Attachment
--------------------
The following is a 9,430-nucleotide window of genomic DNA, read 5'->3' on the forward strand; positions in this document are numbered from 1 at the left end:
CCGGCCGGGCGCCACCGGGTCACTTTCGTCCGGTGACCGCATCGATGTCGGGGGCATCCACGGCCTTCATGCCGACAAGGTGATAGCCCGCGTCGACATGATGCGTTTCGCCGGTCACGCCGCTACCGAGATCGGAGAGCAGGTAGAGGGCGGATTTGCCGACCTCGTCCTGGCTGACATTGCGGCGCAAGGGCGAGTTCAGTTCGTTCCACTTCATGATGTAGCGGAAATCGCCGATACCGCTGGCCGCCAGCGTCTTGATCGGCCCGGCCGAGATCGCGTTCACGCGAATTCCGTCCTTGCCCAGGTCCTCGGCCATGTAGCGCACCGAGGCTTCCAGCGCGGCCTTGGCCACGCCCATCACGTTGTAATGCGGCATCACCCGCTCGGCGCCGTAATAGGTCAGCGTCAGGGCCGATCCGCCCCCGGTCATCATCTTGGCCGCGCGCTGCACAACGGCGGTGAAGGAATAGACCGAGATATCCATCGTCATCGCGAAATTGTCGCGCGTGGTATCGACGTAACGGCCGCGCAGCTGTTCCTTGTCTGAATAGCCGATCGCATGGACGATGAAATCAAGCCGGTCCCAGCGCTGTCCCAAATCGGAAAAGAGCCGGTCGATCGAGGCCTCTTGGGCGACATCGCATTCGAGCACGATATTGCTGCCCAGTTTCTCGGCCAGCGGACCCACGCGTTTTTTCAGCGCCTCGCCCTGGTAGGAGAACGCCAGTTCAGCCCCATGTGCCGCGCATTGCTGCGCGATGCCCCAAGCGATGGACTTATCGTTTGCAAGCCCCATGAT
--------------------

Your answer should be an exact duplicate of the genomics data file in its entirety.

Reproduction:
The following is a 9,430-nucleotide window of genomic DNA, read 5'->3' on the forward strand; positions in this document are numbered from 1 at the left end:
CCGGCCGGGCGCCACCGGGTCACTTTCGTCCGGTGACCGCATCGATGTCGGGGGCATCCACGGCCTTCATGCCGACAAGGTGATAGCCCGCGTCGACATGATGCGTTTCGCCGGTCACGCCGCTACCGAGATCGGAGAGCAGGTAGAGGGCGGATTTGCCGACCTCGTCCTGGCTGACATTGCGGCGCAAGGGCGAGTTCAGTTCGTTCCACTTCATGATGTAGCGGAAATCGCCGATACCGCTGGCCGCCAGCGTCTTGATCGGCCCGGCCGAGATCGCGTTCACGCGAATTCCGTCCTTGCCCAGGTCCTCGGCCATGTAGCGCACCGAGGCTTCCAGCGCGGCCTTGGCCACGCCCATCACGTTGTAATGCGGCATCACCCGCTCGGCGCCGTAATAGGTCAGCGTCAGGGCCGATCCGCCCCCGGTCATCATCTTGGCCGCGCGCTGCACAACGGCGGTGAAGGAATAGACCGAGATATCCATCGTCATCGCGAAATTGTCGCGCGTGGTATCGACGTAACGGCCGCGCAGCTGTTCCTTGTCTGAATAGCCGATCGCATGGACGATGAAATCAAGCCGGTCCCAGCGCTGTCCCAAATCGGAAAAGAGCCGGTCGATCGAGGCCTCTTGGGCGACATCGCATTCGAGCACGATATTGCTGCCCAGTTTCTCGGCCAGCGGACCCACGCGTTTTTTCAGCGCCTCGCCCTGGTAGGAGAACGCCAGTTCAGCCCCATGTGCCGCGCATTGCTGCGCGATGCCCCAAGCGATGGACTTATCGTTTGCAAGCCCCATGAT